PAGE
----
A University of Florida football player tweeted that the SEC makes so much money off of football that it amounts to a “modern form of slavery”. I won’t give his name, though many of you already know it. He has already stated that it was a poor choice of words. Indeed. I’ve actually heard professional athletes claim that the leagues THEY were paid millions to play in were nothing but indentured slavery. Clearly, our education system has failed if this many people think you get paid and/or a free college education as a slave. None of you are slaves, idiots. I’m thinking we need to take a lot of Americans on tours to places in Africa or Asia where slavery still exists so they can see what it actually looks like.
But, I digress. In reality, I get what the Gator player was saying. At face value, it seems like the SEC schools are making a lot of money off of football and it is unfair that they do not share it with the players. And there is some truth to that. However, I am yet again going to point out that four years of tuition, books, room and board and a stipend at a major university is worth hundreds of thousands of dollars. The argument is that a lot of these young men don’t WANT a college education, they’d rather have the money. Too bad, the education is the compensation for playing college football. If you aren’t interested, don’t participate. Go play in the Canadian football league or arena football. Neither has the NFL requirement of being out of high school for three years. What’s that? Those two do not showcase your talents to the NFL like college football does? Well, that my friends is ANOTHER form of compensation for playing collegiate football.
Forget what’s “fair” or “unfair”. That is one of the dumbest terms in the English language. Nothing in life is fair. To quote Rick Neuheisel, “Fair” is where they give a blue ribbon to a pig. Here’s a news flash, the vast majority of people do not think their situation is fair. It is probably not fair that football pays the way for nearly every other collegiate sport, but it is reality. And it is a reality that isn’t going to change. Which brings me to the next aspect of this situation.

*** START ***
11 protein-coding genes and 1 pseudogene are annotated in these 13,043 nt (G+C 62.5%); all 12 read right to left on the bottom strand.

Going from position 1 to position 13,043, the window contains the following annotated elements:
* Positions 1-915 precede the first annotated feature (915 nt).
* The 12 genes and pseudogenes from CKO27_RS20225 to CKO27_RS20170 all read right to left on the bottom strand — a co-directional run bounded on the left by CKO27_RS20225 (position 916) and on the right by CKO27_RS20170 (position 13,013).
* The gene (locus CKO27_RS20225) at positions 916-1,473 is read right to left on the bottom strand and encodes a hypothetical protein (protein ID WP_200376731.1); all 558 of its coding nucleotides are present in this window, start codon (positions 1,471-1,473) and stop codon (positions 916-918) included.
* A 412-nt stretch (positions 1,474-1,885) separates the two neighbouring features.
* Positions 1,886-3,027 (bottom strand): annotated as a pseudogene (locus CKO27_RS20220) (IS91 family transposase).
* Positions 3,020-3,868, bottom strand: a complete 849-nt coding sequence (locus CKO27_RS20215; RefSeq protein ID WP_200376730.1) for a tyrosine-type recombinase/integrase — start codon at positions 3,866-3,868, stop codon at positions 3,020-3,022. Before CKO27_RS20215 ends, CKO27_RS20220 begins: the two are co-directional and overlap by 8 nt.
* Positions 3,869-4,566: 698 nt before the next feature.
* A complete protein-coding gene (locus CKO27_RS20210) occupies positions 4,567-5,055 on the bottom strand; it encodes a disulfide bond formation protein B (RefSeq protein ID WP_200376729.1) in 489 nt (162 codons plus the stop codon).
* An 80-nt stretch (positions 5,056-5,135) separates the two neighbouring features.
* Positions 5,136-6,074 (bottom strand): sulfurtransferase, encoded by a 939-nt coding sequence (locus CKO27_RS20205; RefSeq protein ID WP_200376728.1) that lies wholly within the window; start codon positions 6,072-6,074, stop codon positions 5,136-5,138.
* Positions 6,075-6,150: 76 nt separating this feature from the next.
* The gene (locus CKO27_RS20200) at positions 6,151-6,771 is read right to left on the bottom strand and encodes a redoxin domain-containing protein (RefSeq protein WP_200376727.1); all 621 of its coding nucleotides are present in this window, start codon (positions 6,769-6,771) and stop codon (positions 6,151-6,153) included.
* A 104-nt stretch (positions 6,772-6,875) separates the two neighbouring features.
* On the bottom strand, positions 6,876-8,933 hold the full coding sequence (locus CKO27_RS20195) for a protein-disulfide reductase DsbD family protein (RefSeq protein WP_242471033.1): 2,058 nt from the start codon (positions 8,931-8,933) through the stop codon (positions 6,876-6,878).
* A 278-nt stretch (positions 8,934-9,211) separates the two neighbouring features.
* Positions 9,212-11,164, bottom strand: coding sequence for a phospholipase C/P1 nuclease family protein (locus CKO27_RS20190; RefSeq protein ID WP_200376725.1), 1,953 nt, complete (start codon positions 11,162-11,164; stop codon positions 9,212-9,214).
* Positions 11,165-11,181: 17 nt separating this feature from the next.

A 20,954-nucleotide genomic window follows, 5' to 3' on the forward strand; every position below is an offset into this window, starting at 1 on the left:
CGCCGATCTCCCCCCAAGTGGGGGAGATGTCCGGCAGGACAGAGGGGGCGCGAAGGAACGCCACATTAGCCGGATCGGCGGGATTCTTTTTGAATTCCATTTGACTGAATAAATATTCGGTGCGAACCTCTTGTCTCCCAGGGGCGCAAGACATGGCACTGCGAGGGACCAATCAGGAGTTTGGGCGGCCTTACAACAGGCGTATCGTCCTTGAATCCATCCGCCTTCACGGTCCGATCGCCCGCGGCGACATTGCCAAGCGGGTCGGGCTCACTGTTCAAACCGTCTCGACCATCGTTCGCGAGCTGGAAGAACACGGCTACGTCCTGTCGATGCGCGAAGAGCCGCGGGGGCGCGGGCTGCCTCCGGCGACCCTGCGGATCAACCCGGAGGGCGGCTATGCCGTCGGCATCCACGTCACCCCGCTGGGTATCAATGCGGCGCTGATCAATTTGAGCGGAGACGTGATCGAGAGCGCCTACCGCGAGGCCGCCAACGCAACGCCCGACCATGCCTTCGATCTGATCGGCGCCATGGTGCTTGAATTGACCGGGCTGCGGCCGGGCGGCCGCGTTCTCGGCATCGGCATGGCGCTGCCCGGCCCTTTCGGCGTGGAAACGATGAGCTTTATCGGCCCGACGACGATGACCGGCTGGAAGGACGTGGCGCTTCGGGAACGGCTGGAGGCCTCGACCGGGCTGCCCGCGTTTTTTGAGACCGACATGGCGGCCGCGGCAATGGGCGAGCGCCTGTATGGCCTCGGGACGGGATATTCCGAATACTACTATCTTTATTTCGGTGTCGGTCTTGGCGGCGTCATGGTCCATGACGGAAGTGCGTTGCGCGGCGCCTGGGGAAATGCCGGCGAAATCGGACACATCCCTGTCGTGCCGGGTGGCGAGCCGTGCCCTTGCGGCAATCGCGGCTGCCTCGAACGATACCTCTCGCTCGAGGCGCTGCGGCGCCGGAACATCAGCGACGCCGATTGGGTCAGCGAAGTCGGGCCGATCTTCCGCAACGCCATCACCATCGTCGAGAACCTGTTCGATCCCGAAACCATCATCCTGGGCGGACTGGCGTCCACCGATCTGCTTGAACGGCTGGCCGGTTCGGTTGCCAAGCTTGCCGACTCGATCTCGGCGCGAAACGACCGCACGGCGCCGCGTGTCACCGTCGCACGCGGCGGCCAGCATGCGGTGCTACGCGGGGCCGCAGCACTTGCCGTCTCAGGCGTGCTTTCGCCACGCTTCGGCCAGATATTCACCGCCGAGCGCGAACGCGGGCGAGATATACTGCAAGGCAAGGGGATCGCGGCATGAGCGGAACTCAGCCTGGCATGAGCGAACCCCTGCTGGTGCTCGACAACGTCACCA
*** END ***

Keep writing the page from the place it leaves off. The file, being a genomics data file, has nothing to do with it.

Yes, the SEC takes in a lot of money, but you are looking at the top of the mountain. Conference USA and the WAC are not raking in that kind of cash. No cable or satellite TV company is paying ESPN to get access to the Conference USA Network. Yet, whatever rules or changes you make for the SEC will have to apply to these other schools too. If not, the gap between the “haves” and the “have nots” become even greater. What’s that term all these “fair” advocates keep saying? Oh yeah, “income equality”. If we are aiming for fair here, then those schools have to be on a level playing field. Or, are the players at elite programs ONLY concerned with what is in it for them? And then how does this “fair sharing” of the money generated going to be distributed? Is the third string kicker who never sets foot on the field during a game going to get the same pay as the starting left tackle? And how does paying football players but not paying women volleyball players fit into Title IX laws? You see, this is a Pandora’s Box.
More importantly, how does this affect college football in the long term? If you make college football a professional league I promise you that nearly instantly some schools will shut down their football programs. Universities that are barely breaking even on athletics to begin with, and there are many of them, will just stop participating. They will claim to be taking the high road and refusing to let amateur athletics become professional but the basis for the decision will be money. Eventually, and I doubt it will take long, only the power conferences will still be fielding football teams. Other schools will go back to intramural sports. Even then, with all of the money that comes into the program, a huge chunk of academia will be calling for the end of collegiate football. They already are in most schools based simply on the fact that a football coach makes more money than a professor. Maybe the universities that make the most money will refuse to give up the cash cow but the pressure to do so will be great. Ten years from now, the number of opportunities for young men to escape their lot in life and get an education will have been drastically reduced if not gone altogether. Universities will eventually opt out of being a part of a professional minor league. Without the ties and fan loyalties of the schools, this minor league football will immediately lose its popularity. Nobody is going to watch the Orlando Gators play the Birmingham Crimson Tide. Right now, the players are put in an environment where they not only get an education if they are willing to work for it, but they also get immersed into a group of people outside their neighborhood. They get the chance to learn how much more there is to life In a professional minor league, they will scratch and claw for a few years at a wage that will not make them rich. Then the majority of them which will not make the jump to the NFL will go back to their home neighborhood, broke and uneducated. Nor will they have the college affiliation to parlay into a job selling insurance. You will have effectively killed the goose that has been laying the golden eggs.